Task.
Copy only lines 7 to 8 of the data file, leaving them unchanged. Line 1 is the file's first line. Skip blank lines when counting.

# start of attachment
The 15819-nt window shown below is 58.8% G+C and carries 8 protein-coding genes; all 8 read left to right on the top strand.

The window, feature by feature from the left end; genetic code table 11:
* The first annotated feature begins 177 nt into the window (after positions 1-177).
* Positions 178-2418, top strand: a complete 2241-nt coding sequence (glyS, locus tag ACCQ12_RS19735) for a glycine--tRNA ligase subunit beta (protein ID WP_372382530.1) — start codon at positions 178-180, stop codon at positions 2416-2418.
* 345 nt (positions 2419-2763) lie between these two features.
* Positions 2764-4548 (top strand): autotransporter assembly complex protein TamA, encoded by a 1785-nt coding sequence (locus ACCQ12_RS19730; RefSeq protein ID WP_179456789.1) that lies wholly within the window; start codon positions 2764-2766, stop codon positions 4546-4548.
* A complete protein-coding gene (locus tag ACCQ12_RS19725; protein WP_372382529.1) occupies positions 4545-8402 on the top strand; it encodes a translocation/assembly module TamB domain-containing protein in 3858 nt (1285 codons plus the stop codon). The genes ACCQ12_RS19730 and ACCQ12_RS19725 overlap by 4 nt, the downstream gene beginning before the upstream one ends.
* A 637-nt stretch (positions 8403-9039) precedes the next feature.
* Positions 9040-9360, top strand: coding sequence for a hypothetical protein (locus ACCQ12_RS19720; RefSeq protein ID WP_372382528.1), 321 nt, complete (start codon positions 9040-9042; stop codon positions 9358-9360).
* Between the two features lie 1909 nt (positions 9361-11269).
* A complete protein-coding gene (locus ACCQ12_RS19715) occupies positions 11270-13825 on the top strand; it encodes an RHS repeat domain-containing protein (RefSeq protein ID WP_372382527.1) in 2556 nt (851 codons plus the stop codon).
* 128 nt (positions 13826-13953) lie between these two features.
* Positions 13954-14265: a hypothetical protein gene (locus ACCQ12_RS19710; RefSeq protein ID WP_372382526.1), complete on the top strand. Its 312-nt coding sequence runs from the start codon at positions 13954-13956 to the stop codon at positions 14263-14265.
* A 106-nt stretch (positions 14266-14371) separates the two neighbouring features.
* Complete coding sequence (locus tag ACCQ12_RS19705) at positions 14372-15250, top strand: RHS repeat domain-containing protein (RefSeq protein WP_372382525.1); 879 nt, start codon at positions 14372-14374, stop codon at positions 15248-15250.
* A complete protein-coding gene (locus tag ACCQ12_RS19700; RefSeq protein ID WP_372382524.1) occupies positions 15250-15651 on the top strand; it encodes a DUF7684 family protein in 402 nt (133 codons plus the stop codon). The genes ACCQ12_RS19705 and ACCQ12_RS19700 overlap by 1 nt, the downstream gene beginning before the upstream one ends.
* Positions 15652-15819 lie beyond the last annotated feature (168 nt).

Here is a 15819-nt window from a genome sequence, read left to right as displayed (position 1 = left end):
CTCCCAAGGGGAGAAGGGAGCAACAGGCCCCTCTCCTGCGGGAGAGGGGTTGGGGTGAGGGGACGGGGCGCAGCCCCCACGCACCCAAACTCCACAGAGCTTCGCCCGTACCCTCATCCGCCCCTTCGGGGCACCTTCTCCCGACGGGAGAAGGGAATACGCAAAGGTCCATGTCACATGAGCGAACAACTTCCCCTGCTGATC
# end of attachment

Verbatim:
* A complete protein-coding gene (locus tag ACCQ12_RS19725; protein WP_372382529.1) occupies positions 4545-8402 on the top strand; it encodes a translocation/assembly module TamB domain-containing protein in 3858 nt (1285 codons plus the stop codon). The genes ACCQ12_RS19730 and ACCQ12_RS19725 overlap by 4 nt, the downstream gene beginning before the upstream one ends.
* A 637-nt stretch (positions 8403-9039) precedes the next feature.